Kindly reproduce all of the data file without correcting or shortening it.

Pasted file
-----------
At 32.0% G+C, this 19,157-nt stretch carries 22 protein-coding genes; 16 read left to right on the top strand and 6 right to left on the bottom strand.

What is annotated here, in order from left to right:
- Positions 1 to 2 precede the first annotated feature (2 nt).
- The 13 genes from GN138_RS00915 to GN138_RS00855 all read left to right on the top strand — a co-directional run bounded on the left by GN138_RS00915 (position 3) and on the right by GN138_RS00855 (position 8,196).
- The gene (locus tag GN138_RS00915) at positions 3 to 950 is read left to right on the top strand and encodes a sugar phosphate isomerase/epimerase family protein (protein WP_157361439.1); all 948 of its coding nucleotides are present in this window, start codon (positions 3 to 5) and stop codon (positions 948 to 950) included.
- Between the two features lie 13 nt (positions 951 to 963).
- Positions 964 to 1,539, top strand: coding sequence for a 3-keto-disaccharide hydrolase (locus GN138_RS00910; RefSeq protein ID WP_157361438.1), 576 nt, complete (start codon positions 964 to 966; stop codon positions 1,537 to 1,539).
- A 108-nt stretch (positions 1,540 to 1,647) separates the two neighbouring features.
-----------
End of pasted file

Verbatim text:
At 32.0% G+C, this 19,157-nt stretch carries 22 protein-coding genes; 16 read left to right on the top strand and 6 right to left on the bottom strand.

What is annotated here, in order from left to right:
- Positions 1 to 2 precede the first annotated feature (2 nt).
- The 13 genes from GN138_RS00915 to GN138_RS00855 all read left to right on the top strand — a co-directional run bounded on the left by GN138_RS00915 (position 3) and on the right by GN138_RS00855 (position 8,196).
- The gene (locus tag GN138_RS00915) at positions 3 to 950 is read left to right on the top strand and encodes a sugar phosphate isomerase/epimerase family protein (protein WP_157361439.1); all 948 of its coding nucleotides are present in this window, start codon (positions 3 to 5) and stop codon (positions 948 to 950) included.
- Between the two features lie 13 nt (positions 951 to 963).
- Positions 964 to 1,539, top strand: coding sequence for a 3-keto-disaccharide hydrolase (locus GN138_RS00910; RefSeq protein ID WP_157361438.1), 576 nt, complete (start codon positions 964 to 966; stop codon positions 1,537 to 1,539).
- A 108-nt stretch (positions 1,540 to 1,647) separates the two neighbouring features.